Campus carry—because vagina-shaped lollipops don’t empower women

Gun grabbers everywhere are fuming over the momentum that concealed carry legislation has gained across the country. Lawmakers in 10 states are currently floating legislation that would permit students to carry firearms on campus, and other states may soon follow suit.

Why now?

Because sexual assault has become a hot-button issue and it’s hard to argue against arming otherwise-defenseless young women.

This movement in the campus carry conversation puts gun grabbers in a tough spot. Anti-gun activists like to argue that they are protecting innocent victims from violence, but by arguing against concealed carry, they are stripping women of a critical form of protection against sexual violence—and the peace of mind that goes with it.

Critics say that concealed carry does not target the root cause of sexual assault on campus, which is alcohol abuse, and that rape most commonly happens while the victim is under the influence. But what about the other cases?

What about Amanda Collins, who in 2007 was raped while on campus at the University of Nevada, Reno? Ms. Collins, who has testified in support of campus carry laws in the past, has said that she never would have been the victim of sexual assault if she had been allowed to carry her licensed gun.

Surely, she is not the only one.

The most commonly quoted statistic on sexual assault is that one in five women are raped on campus. This figure has been around for years, but in reality, the veracity of this number varies greatly from source to source.

While “one in five” may be shocking, it’s important to note that sexual assault rates have not dropped despite the effort made by campuses nationwide to “dialogue” about the issue. Rape cases can stain the reputation of any institution, and it’s obvious that colleges and universities are eagerly trying to prove that they are taking action.

Unfortunately, they fail to take any bold action for fear of backlash.

Many colleges and universities like to address the issue by sponsoring performances of “The Vagina Monologues” and handing out vagina-shaped chocolates and lollipops in the name of female “empowerment.” Others believe they can stunt the trend by requiring students to take “sexual respect” education programs. These programs have done nothing to combat sexual assault rates, and yet universities pour money into them year after year.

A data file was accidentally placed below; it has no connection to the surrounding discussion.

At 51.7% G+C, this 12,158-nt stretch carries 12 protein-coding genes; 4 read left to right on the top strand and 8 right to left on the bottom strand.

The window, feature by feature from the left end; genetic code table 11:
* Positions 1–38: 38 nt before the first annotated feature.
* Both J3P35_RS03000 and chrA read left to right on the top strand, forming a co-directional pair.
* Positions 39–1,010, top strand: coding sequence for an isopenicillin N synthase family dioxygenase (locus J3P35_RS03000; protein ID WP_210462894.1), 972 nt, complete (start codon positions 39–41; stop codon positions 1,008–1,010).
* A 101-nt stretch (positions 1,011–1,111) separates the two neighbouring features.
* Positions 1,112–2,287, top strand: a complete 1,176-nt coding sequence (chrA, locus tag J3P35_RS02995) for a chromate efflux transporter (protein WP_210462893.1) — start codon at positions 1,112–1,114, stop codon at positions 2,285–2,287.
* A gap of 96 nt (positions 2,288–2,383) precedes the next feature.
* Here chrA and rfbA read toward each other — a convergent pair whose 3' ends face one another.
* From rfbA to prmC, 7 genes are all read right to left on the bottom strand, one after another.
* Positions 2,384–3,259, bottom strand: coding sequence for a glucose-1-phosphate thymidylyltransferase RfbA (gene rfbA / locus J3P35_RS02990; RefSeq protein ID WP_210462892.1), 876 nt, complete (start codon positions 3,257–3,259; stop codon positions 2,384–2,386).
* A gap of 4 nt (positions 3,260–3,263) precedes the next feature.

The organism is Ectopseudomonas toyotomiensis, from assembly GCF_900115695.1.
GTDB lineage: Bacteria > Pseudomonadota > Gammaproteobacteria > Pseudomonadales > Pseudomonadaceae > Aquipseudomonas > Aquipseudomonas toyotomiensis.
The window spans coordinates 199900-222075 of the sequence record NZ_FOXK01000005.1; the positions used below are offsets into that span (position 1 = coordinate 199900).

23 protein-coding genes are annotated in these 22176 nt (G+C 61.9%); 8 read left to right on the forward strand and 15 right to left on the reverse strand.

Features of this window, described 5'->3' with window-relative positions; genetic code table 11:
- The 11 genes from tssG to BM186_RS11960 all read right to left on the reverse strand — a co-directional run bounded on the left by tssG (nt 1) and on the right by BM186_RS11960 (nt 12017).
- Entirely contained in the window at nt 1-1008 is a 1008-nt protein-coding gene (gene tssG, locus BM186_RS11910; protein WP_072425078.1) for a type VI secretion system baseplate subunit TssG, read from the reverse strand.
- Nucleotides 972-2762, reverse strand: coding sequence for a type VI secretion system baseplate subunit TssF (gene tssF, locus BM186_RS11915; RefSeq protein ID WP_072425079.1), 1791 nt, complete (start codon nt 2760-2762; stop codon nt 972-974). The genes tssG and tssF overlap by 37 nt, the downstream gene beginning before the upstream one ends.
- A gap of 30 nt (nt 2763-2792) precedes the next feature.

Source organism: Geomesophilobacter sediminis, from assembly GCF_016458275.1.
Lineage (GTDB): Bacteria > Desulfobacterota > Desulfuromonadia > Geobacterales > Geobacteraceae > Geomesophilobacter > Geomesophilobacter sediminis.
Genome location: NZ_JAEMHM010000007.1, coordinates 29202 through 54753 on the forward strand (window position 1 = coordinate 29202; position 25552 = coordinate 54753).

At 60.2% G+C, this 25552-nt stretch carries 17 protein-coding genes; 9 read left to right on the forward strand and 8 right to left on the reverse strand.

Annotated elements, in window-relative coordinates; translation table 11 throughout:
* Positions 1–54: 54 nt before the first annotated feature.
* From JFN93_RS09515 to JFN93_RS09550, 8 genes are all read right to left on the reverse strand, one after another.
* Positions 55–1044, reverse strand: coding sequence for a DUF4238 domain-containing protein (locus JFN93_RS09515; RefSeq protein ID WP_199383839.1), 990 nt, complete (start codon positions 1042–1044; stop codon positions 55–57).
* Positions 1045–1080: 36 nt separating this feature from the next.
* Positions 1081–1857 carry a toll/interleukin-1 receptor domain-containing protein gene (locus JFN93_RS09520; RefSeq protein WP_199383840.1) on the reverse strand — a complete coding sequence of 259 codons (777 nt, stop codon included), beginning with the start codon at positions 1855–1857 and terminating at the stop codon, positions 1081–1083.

Some say that college students would be more prone to gun accidents because of the high rates of binge drinking that occur among this demographic.

But here’s the rub: The students who are putting themselves in such precarious situations as binge drinking are probably not the ones who care enough to arm themselves in the first place. Why should responsible students be disarmed and defenseless as a result? If a woman is properly trained in how to use a weapon for self-defense, doesn’t she have a right to use it for protection?

College and university administrators are good at dodging these questions, and point to well-known cases of gun violence as justification for their unwillingness to support campus carry legislation.  The truth is that programs like SAFER (Sexual Assault Free Environment Resource) are not making women on campus feel any safer, and the concealed carry movement is only gaining steam, particularly among women.

Crayle Vanest, an Indiana University senior who serves on the national board of Students for Concealed Carry, notes that the group’s female membership has increased “massively.” For these women, the 2nd Amendment is more than just a right. It is their last line of defense against sexual violence.

After years of “dialoguing,” colleges and universities should realize that this strategy is not working. Women can’t depend on “sexual respect” initiatives or phony empowerment efforts for their safety and security.

Campus carry offers peace of mind to female students and a tangible solution to campus rape. It’s about time we try a strategy that truly empowers women.

The views and opinions expressed in this editorial are those of the authors and do not necessarily reflect the position of

(photo: James Gibbard, The Tulsa World)

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